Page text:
tampabay.com

Landis skeptical he'll get 'fair chance'

By ASSOCIATED PRESS
Published August 8, 2006


Embattled Tour de France champion Floyd Landis said Monday that the way his doping case has been handled makes him doubt he'll be able to clear his name.

"By what I've seen so far, I don't expect to get a fair chance," he said in a telephone interview from California. "But I'm hoping that will change."

Landis said the release of test results to the media before he had an adequate chance to examine them made it difficult to defend himself. He offered no new explanation for the elevated testosterone levels, or synthetic testosterone, found in his system after a stirring comeback ride to victory in Stage 17.

Speaking about officials from the international cycling federation and the anti-doping agencies, Landis added, "There are multiple reasons why this could have happened, other than what they're saying happened.

"I'm saying there are possibly hundreds of reasons why this test could be this way ... and it appears as though there is more of an agenda here than just enforcing the rules."

Landis used the same word, "agenda," in a round of interviews a day earlier. But when asked who might be manipulating the results or the timing of the releases, Landis replied, "I don't have a theory on that. All I'm saying is that circumstantial evidence points to something other than just clearly enforcing the rules."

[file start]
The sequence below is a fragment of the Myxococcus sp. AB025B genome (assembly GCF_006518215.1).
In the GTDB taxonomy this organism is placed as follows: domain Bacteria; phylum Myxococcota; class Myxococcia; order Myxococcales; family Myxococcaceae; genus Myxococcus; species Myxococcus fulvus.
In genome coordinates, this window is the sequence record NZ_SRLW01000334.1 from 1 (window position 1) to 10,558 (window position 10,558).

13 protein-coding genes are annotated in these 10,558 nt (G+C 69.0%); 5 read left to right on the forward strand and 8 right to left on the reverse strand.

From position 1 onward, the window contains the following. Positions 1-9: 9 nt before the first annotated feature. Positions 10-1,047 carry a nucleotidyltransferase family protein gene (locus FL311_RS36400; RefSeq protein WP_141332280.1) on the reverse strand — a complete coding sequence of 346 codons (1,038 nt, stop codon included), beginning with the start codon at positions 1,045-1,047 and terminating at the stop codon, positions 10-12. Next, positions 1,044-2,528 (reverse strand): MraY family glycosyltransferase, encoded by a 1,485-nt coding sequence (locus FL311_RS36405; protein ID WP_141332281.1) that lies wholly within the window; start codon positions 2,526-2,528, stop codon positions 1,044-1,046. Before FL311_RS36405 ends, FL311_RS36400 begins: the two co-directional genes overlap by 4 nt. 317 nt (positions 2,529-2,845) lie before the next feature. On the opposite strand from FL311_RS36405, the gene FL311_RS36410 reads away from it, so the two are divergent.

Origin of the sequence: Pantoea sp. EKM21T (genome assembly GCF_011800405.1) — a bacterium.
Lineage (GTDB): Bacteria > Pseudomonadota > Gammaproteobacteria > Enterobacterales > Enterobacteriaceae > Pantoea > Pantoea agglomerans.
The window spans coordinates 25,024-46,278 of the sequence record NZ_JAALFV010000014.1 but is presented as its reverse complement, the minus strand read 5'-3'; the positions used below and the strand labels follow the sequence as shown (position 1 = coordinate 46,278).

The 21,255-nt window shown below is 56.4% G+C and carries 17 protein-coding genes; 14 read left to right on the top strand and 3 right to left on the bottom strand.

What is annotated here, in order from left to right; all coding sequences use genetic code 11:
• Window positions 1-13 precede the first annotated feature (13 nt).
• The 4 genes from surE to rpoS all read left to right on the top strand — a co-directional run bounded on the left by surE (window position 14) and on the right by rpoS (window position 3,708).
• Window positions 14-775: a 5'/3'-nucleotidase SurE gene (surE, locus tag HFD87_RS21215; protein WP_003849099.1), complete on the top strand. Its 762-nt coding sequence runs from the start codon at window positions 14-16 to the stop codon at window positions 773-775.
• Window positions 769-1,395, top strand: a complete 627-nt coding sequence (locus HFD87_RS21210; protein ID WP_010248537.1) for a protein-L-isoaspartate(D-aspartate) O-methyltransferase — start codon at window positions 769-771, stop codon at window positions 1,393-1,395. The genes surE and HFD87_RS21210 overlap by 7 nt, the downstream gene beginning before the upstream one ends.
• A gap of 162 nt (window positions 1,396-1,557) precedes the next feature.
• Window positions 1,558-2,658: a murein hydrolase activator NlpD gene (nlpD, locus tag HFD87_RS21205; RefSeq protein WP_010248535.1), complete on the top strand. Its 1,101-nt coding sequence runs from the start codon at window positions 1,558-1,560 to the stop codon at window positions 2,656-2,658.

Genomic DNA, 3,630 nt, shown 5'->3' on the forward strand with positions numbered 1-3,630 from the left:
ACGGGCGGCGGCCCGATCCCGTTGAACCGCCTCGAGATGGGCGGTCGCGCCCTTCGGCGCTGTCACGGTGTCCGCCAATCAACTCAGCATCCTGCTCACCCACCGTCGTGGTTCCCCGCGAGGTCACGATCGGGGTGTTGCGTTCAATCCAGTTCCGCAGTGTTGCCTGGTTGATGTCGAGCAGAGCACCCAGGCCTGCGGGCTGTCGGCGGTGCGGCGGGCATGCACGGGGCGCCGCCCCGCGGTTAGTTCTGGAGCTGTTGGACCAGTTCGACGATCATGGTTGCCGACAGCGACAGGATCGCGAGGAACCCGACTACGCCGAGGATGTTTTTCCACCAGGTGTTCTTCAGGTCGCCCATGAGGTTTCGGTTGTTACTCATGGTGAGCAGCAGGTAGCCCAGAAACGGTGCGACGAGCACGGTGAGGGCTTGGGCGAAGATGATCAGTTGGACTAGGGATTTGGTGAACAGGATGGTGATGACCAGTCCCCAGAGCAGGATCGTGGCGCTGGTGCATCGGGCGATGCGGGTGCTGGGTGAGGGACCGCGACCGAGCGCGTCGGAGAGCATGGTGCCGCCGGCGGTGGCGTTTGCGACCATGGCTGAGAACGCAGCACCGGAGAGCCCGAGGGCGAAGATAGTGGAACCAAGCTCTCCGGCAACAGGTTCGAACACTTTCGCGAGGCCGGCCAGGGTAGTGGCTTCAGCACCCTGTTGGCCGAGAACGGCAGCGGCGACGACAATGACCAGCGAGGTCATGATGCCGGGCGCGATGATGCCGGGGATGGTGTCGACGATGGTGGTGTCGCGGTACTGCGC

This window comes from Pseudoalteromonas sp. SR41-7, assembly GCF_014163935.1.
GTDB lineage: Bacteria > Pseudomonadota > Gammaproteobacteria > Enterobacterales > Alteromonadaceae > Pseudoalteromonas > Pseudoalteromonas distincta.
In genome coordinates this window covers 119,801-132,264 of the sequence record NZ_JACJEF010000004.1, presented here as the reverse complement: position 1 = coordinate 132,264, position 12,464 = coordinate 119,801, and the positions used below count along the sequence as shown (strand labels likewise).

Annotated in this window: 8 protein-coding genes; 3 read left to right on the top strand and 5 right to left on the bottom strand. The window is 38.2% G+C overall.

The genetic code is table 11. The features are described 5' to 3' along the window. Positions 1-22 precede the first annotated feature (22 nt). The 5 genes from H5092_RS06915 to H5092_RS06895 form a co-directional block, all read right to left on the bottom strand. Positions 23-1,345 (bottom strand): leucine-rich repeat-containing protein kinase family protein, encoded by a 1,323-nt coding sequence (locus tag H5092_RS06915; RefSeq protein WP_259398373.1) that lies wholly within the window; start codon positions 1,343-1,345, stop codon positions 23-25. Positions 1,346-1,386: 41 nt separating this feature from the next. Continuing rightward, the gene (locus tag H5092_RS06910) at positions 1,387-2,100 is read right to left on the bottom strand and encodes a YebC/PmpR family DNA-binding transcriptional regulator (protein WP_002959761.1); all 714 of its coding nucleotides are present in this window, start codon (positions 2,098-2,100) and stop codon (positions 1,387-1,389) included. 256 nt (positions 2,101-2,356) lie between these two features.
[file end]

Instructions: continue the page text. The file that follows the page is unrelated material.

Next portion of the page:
After a horrible Stage 16, Landis won Stage 17 in the Alps, a remarkable comeback that put him back in contention to win cycling's biggest race. He said he won that stage and wrapped up the race because of hard work and nothing else.

"I was tested eight times at the Tour de France," he said Sunday, "four times before that stage and three times after, including three blood tests. Only one came back positive. Nobody in their right mind would take testosterone just once. It doesn't work that way."

Landis said the media knew the result of each of his urine samples before he did, including the original July 27 revelation of the "A" sample positive. Saturday, cycling's world governing body announced the backup "B" sample also was positive.

He said his biggest mistake was reacting to media reports when the news broke, saying it gave an impression he was coming up with new explanations each day.

After he has hip replacement surgery in about two weeks, Landis will have to start preparing for his appearance before the U.S. Anti-Doping Agency next month, where he will try to explain why his test results came back positive.